The importance of the Earth’s upper atmosphere in developing large geomagnetic storms

This research may help predict the storms that will have the greatest consequences.

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The magnetotail plasma sheet is formed by solar wind and ionospheric sources; however, it is still being determined how these sources alter their contribution during a geomagnetic storm. The source is important because the fundamental basis of the geomagnetic field disturbances that characterize a geomagnetic storm is the ring current, whose enhancement and decay rate are determined by the parameters of the plasma sheet.

An international team of researchers led by scientists from the University of New Hampshire in the United States and Nagoya University in Japan conducted a study that demonstrated the significance of the Earth’s upper atmosphere in determining the development of big geomagnetic storms. Their findings highlight the Earth’s atmosphere’s previously underappreciated energy.

It is crucial to comprehend the factors that lead to geomagnetic storms since they can directly affect the Earth’s magnetic field by distorting radio and GPS signals, creating unwanted currents in the power grid, and other things. The storms that will cause the most damage could be predicted using this research.

The connection between solar activity and geomagnetic storms has long been understood. The visible outer layer of the Sun is composed of hot, charged particles. These particles interact with space objects like Earth as they exit the Sun and form the “solar wind.” The particles interact with the magnetosphere—the magnetic field surrounding our planet—once they get there. Space weather is the result of charged particle and magnetic field interactions that can have an impact on satellites and other technological systems as well as the Earth.

The magnetotail is a crucial component of the magnetosphere. The portion of the magnetosphere that faces away from the Sun and toward the direction of the solar wind flow is known as the magnetotail. The portion of the magnetotail known as the plasma sheet is packed with charged particles or plasma. Because it is the source zone for the particles that enter the inner magnetosphere and create the current that produces geomagnetic storms, the plasma sheet is significant.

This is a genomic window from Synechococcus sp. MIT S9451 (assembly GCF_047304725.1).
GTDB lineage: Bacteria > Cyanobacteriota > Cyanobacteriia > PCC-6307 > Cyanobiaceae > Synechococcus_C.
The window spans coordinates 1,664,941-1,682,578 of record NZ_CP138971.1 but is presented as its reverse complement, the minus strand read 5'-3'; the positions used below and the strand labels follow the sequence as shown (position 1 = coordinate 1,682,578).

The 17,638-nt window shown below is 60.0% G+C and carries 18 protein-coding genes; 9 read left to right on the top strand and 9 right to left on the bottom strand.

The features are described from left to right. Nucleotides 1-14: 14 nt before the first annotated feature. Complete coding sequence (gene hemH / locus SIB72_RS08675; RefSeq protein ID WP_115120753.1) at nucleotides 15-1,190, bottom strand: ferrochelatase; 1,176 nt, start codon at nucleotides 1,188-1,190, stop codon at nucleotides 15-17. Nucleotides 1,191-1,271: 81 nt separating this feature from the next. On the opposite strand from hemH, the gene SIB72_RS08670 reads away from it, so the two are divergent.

An international group of researchers aimed to solve the mystery of how much of the plasma in the magnetosphere comes from Earth and how that contribution changes during a geomagnetic storm. Data from a significant geomagnetic storm that occurred on September 7-8, 2017, was utilized by them.

A tremendous coronal mass ejection from the Sun at this period impacted Earth’s atmosphere, causing a massive geomagnetic storm. Radio transmissions, GPS, and applications requiring precise time were interfered with due to the impact’s disruption of the magnetosphere.

Scientists analyzed the ion transport during this event using data from several space missions, including the NASA/Magnetospheric Multiscale (MMS) mission, the Japanese Arase mission, the ESA/Cluster mission, and the NASA/Wind mission. They distinguished between the ions and those in the ionosphere and solar wind.  

They found significant variations in the composition and other characteristics of the developing near-earth plasma sheet by tracking changes in the solar wind composition through simultaneous measurements. The density, composition, and particle energy distribution of the plasma sheet all have an impact on how a geomagnetic storm develops.

Lynn Kistler, Nagoya University’s Designated Professor, said“At the start of the main phase of the storm, the source changed from solar wind dominated to ionosphere dominated. The most important discovery was that at the beginning of the geomagnetic storm, the plasma changed from mostly solar to mostly ionospheric. This shows that the geomagnetic storm drives more outflow from the Earth’s ionosphere, and that the ionospheric plasma can move quickly throughout the magnetosphere.”

“Overall, our research contributes to understanding the development of geomagnetic storms by showing the importance of Earth’s ionospheric plasma. We found compelling evidence that plasmas from not only the Sun but also the Earth drive a geomagnetic storm. In short, the properties of the plasma sheet (the density, the particle energy distribution, the composition) will affect geomagnetic storms, and these properties are different for different sources.”

Journal Reference:

  1. Kistler, L.M., Asamura, K., Kasahara, S. et al. The variable source of the plasma sheet during a geomagnetic storm. Nat Commun 14, 6143 (2023). DOI: 10.1038/s41467-023-41735-3
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